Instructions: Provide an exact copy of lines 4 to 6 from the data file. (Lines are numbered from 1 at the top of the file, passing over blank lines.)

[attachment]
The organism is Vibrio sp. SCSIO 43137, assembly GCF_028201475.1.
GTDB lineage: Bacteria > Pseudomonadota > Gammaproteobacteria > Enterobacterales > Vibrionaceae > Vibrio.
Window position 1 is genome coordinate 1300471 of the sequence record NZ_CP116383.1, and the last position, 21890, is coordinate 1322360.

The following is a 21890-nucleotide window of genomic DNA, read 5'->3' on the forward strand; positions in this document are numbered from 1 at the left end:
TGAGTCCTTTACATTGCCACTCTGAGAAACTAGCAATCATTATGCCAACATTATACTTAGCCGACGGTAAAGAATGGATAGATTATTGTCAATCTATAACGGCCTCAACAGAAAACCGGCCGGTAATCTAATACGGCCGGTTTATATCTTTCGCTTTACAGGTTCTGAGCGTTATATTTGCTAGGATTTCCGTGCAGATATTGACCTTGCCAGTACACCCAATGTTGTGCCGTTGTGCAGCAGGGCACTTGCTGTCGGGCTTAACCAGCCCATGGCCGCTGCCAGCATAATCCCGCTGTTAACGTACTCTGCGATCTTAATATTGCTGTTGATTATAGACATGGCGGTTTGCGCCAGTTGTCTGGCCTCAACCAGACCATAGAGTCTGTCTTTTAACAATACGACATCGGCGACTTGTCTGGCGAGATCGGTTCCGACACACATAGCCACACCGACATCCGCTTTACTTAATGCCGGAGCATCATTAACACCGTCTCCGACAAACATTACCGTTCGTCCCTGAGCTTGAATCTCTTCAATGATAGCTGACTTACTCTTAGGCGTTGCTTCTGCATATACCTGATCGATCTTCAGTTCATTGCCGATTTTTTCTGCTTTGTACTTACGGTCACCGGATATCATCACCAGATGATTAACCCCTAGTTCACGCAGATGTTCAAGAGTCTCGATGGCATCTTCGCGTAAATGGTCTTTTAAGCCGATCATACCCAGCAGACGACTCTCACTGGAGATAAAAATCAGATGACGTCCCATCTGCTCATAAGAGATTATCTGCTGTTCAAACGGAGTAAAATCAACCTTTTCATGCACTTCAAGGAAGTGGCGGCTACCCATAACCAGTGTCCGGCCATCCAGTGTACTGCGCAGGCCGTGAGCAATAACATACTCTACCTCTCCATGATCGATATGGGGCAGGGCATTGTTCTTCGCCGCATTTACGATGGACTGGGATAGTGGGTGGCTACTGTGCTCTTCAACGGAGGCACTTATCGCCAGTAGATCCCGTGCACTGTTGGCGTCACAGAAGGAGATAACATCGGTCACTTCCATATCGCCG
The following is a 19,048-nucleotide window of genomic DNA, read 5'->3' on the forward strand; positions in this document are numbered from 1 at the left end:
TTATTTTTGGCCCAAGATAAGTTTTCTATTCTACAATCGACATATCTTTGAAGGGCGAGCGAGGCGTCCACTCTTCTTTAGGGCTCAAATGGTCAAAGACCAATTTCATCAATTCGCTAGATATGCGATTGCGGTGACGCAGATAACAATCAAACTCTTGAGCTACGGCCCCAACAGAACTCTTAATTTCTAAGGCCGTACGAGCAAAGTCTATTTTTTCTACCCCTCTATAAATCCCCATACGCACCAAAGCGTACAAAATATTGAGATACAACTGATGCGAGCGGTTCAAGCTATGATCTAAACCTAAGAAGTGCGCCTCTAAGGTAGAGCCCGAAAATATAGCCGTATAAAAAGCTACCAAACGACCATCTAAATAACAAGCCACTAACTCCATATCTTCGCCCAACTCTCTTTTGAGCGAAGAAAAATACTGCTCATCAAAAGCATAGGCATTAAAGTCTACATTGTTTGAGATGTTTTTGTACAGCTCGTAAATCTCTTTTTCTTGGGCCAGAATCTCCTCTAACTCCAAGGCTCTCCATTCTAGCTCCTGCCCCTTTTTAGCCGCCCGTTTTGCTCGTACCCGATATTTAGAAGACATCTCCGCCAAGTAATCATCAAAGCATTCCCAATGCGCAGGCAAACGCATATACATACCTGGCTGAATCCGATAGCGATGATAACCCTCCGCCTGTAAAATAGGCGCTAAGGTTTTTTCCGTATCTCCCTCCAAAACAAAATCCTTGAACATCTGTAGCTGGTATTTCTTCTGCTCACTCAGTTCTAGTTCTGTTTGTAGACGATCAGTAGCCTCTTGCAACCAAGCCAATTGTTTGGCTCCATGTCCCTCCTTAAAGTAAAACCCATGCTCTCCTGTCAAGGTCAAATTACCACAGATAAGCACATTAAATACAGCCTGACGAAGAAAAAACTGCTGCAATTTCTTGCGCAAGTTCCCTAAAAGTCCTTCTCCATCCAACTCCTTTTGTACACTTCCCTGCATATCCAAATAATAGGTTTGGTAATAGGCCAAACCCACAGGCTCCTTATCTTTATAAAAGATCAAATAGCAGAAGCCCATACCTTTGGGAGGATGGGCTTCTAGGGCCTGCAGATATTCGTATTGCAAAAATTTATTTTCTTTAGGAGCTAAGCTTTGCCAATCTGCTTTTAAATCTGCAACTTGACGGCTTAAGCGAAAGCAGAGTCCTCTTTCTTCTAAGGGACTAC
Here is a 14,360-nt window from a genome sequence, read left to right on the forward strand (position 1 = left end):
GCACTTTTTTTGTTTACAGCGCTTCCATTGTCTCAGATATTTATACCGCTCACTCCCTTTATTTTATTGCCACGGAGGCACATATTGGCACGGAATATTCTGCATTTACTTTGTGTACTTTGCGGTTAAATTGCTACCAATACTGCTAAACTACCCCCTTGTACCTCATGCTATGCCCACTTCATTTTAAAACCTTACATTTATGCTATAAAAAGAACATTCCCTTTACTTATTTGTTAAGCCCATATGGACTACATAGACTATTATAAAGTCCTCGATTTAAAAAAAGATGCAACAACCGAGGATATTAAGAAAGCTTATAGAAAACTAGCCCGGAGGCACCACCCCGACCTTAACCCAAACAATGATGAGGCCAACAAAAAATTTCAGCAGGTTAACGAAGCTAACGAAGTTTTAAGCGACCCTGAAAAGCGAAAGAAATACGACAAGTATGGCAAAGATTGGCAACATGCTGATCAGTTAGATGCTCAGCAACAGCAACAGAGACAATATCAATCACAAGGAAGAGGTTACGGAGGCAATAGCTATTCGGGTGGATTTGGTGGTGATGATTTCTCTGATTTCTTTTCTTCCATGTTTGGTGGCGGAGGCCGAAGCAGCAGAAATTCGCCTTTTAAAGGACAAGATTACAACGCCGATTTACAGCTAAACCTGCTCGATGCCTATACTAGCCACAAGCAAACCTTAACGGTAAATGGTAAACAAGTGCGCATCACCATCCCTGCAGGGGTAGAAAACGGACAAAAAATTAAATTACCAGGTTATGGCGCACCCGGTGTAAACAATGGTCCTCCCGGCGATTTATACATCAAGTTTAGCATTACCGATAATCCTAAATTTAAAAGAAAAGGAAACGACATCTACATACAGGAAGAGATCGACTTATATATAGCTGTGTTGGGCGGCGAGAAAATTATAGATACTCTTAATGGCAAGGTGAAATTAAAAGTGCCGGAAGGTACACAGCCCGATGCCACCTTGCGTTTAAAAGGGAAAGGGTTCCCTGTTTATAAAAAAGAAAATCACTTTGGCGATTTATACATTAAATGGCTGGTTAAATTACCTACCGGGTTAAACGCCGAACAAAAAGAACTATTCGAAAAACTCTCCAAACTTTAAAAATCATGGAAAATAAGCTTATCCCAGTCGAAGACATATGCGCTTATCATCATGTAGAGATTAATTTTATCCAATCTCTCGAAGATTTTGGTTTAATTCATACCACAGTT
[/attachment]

The following is a 21890-nucleotide window of genomic DNA, read 5'->3' on the forward strand; positions in this document are numbered from 1 at the left end:
TGAGTCCTTTACATTGCCACTCTGAGAAACTAGCAATCATTATGCCAACATTATACTTAGCCGACGGTAAAGAATGGATAGATTATTGTCAATCTATAACGGCCTCAACAGAAAACCGGCCGGTAATCTAATACGGCCGGTTTATATCTTTCGCTTTACAGGTTCTGAGCGTTATATTTGCTAGGATTTCCGTGCAGATATTGACCTTGCCAGTACACCCAATGTTGTGCCGTTGTGCAGCAGGGCACTTGCTGTCGGGCTTAACCAGCCCATGGCCGCTGCCAGCATAATCCCGCTGTTAACGTACTCTGCGATCTTAATATTGCTGTTGATTATAGACATGGCGGTTTGCGCCAGTTGTCTGGCCTCAACCAGACCATAGAGTCTGTCTTTTAACAATACGACATCGGCGACTTGTCTGGCGAGATCGGTTCCGACACACATAGCCACACCGACATCCGCTTTACTTAATGCCGGAGCATCATTAACACCGTCTCCGACAAACATTACCGTTCGTCCCTGAGCTTGAATCTCTTCAATGATAGCTGACTTACTCTTAGGCGTTGCTTCTGCATATACCTGATCGATCTTCAGTTCATTGCCGATTTTTTCTGCTTTGTACTTACGGTCACCGGATATCATCACCAGATGATTAACCCCTAGTTCACGCAGATGTTCAAGAGTCTCGATGGCATCTTCGCGTAAATGGTCTTTTAAGCCGATCATACCCAGCAGACGACTCTCACTGGAGATAAAAATCAGATGACGTCCCATCTGCTCATAAGAGATTATCTGCTGTTCAAACGGAGTAAAATCAACCTTTTCATGCACTTCAAGGAAGTGGCGGCTACCCATAACCAGTGTCCGGCCATCCAGTGTACTGCGCAGGCCGTGAGCAATAACATACTCTACCTCTCCATGATCGATATGGGGCAGGGCATTGTTCTTCGCCGCATTTACGATGGACTGGGATAGTGGGTGGCTACTGTGCTCTTCAACGGAGGCACTTATCGCCAGTAGATCCCGTGCACTGTTGGCGTCACAGAAGGAGATAACATCGGTCACTTCCATATCGCCG
The following is a 19,048-nucleotide window of genomic DNA, read 5'->3' on the forward strand; positions in this document are numbered from 1 at the left end: